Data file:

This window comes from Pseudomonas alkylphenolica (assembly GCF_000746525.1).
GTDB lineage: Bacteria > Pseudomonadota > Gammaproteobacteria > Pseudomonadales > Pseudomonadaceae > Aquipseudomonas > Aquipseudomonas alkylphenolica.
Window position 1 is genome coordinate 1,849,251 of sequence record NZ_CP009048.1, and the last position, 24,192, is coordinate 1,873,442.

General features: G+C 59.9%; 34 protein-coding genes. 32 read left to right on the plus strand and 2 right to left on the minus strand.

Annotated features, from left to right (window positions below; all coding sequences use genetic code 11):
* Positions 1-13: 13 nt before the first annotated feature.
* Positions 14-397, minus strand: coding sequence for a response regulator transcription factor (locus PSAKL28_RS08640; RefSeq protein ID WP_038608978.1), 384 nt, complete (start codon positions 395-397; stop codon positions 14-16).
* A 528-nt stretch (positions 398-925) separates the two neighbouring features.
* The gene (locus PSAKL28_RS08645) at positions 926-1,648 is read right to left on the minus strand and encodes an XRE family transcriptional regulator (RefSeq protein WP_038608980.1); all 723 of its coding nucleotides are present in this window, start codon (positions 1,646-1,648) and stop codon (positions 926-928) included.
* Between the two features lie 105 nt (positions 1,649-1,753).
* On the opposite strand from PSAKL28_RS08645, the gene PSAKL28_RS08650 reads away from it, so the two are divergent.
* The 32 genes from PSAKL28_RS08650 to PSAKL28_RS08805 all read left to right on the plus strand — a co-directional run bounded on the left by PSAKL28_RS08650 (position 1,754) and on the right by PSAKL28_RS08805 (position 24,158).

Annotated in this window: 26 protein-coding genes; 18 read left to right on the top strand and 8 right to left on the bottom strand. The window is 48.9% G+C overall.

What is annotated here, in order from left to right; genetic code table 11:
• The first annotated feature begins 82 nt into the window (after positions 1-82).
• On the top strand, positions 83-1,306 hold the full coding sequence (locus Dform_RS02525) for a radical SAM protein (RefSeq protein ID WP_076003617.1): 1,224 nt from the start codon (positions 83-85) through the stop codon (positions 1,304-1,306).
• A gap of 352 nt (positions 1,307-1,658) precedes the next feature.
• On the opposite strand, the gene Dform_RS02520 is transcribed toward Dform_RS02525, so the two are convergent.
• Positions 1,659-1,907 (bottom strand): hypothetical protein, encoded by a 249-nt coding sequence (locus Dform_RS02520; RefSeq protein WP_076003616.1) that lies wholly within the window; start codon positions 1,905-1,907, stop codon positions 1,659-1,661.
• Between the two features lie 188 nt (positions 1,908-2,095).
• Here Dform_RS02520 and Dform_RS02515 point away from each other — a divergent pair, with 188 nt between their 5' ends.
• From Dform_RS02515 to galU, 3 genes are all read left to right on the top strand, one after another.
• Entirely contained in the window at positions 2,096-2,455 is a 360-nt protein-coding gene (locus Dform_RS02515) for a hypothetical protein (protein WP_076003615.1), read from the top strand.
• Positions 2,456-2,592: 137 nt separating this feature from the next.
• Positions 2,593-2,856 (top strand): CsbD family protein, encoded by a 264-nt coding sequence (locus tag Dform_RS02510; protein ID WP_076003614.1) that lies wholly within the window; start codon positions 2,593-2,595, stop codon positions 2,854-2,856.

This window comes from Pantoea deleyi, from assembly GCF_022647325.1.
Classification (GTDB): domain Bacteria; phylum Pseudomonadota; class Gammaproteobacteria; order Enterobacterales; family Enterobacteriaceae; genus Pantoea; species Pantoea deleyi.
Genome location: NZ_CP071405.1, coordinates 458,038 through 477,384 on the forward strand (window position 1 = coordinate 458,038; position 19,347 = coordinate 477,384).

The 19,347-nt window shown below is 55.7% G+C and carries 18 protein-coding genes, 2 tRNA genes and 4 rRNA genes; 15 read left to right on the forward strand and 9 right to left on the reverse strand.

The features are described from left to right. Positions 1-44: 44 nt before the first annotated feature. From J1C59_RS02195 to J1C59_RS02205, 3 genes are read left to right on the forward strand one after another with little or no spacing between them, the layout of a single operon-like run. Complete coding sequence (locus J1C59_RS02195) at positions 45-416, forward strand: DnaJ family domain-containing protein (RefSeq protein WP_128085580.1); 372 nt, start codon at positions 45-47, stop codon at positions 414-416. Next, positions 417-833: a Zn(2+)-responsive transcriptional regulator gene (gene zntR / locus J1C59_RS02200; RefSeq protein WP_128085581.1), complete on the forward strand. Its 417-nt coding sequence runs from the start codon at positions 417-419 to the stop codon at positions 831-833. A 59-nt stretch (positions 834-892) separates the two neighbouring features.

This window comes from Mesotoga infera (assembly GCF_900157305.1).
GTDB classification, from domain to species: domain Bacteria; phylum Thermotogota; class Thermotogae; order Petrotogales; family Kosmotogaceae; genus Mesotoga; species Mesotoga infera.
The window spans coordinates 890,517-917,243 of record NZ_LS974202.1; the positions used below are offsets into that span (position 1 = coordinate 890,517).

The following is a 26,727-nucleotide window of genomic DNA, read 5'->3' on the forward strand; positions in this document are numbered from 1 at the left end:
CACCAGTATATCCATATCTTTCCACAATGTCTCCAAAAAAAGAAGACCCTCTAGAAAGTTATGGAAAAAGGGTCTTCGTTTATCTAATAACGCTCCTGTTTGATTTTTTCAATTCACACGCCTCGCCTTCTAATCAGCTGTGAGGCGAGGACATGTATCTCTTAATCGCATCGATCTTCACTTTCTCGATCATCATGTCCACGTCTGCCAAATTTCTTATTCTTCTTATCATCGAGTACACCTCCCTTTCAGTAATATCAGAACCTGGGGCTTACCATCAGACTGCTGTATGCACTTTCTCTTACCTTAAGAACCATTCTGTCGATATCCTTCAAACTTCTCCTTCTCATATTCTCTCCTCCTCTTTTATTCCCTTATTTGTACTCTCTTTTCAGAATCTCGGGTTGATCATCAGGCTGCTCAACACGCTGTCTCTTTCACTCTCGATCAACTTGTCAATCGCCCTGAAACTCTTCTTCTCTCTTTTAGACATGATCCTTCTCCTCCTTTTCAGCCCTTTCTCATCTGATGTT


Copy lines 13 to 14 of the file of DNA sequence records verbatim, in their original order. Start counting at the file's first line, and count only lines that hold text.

Annotated in this window: 26 protein-coding genes; 18 read left to right on the top strand and 8 right to left on the bottom strand. The window is 48.9% G+C overall.

What is annotated here, in order from left to right; genetic code table 11: